Misbehavior. Acting up. At a young age, one is taught to follow his or her parental figures no matter the situation or circumstance. This is essential to early development but as a child ages it is necessary to let the child make mistakes and experience the real world. Taking risks is an essential part of growing up, and strained relationships with parental figures are not wholly detrimental.
Throughout my life, mistakes have come and gone. From early on I proverbially ‘pushed the envelope’. This behavior encourages risk taking, but at a young age it is beneficial to take risks. Behavior that can result in consequences has the capability to promote maturity in youth, along with causing parental tension. This tension, although negative, can instill independence in the youth. In my case, my choices often affected my life at home and made it more difficult to be there. This enabled me to seek out closer friends to replace my broken relationship with my parents. A broken relationship with one’s parents can have a positive outcome.
Throughout one’s life, opportunities to step off the beaten path and take a risk present themselves every day. At a developing age these risks often necessitate cajoling parental figures. The tension in the relationship from earlier mishaps can create a harsh atmosphere perfect for developing an independent, articulate and convincing youth. Being nearly unsupported by one’s parents, one must think about career opportunities, support themselves, and set goals for success. The prospect of being monetarily cut off from one’s parents is motivating to say the least.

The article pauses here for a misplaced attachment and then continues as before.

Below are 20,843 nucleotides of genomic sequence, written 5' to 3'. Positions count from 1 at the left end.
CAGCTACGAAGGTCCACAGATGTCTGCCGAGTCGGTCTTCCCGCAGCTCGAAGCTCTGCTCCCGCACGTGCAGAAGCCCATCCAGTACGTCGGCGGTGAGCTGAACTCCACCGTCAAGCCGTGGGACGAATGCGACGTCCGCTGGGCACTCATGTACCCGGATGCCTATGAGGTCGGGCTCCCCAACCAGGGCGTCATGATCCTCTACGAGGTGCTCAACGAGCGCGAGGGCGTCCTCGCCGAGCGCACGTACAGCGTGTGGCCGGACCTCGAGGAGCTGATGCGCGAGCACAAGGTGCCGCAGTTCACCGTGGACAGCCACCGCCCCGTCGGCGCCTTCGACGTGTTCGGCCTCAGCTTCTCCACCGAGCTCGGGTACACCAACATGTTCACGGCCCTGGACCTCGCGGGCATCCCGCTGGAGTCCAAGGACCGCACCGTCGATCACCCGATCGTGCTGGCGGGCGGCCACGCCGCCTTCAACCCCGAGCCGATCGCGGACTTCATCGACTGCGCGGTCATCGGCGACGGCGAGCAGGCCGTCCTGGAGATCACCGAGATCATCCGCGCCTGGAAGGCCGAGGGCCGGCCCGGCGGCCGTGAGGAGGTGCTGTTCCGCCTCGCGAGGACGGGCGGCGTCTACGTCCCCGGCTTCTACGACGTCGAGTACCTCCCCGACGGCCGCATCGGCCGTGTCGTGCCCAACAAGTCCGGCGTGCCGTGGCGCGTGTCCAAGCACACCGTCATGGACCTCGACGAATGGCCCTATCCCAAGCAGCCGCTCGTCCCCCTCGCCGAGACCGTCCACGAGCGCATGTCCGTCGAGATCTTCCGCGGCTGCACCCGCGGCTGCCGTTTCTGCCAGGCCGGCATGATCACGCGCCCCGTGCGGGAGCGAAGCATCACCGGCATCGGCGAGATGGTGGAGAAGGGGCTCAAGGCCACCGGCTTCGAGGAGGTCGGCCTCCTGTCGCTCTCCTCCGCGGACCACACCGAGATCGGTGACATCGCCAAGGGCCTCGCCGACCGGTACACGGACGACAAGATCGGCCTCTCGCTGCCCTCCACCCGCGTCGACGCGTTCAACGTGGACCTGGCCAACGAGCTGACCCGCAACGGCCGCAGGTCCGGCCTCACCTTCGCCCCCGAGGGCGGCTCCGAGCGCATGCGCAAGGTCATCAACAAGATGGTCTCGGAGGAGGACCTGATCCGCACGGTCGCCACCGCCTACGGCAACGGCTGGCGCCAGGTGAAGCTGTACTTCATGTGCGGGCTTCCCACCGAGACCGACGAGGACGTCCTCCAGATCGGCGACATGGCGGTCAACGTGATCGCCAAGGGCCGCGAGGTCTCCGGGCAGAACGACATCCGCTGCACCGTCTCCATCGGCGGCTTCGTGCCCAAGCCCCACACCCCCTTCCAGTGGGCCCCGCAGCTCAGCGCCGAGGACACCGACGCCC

In my experience, my desire to be independent has indeed strained my relationship with my parents. I have become extremely independent, strong willed and have my own morals. I believe in taking risks. I believe that one needs to realize that one’s parents are simply two adults who either had an accident or procreated. Parents are not God, nor are they evil. They are simply two people trying to mold you into what they think is best. One must realize that no one can ever know what is best for their children, or for anyone else. One can only know what is best for them, and we are all alone in that aspect.
I believe in providing an atmosphere beneficial to independence and growth. My children will not be held back in the interest of “Because I said so.” Logic and reason are the backbone of intelligible debate, the basis for most business. My children will be allowed to cajole myself and attempt to logically convince me what they should be allowed to do. I believe in an understanding atmosphere. I believe in taking risks.
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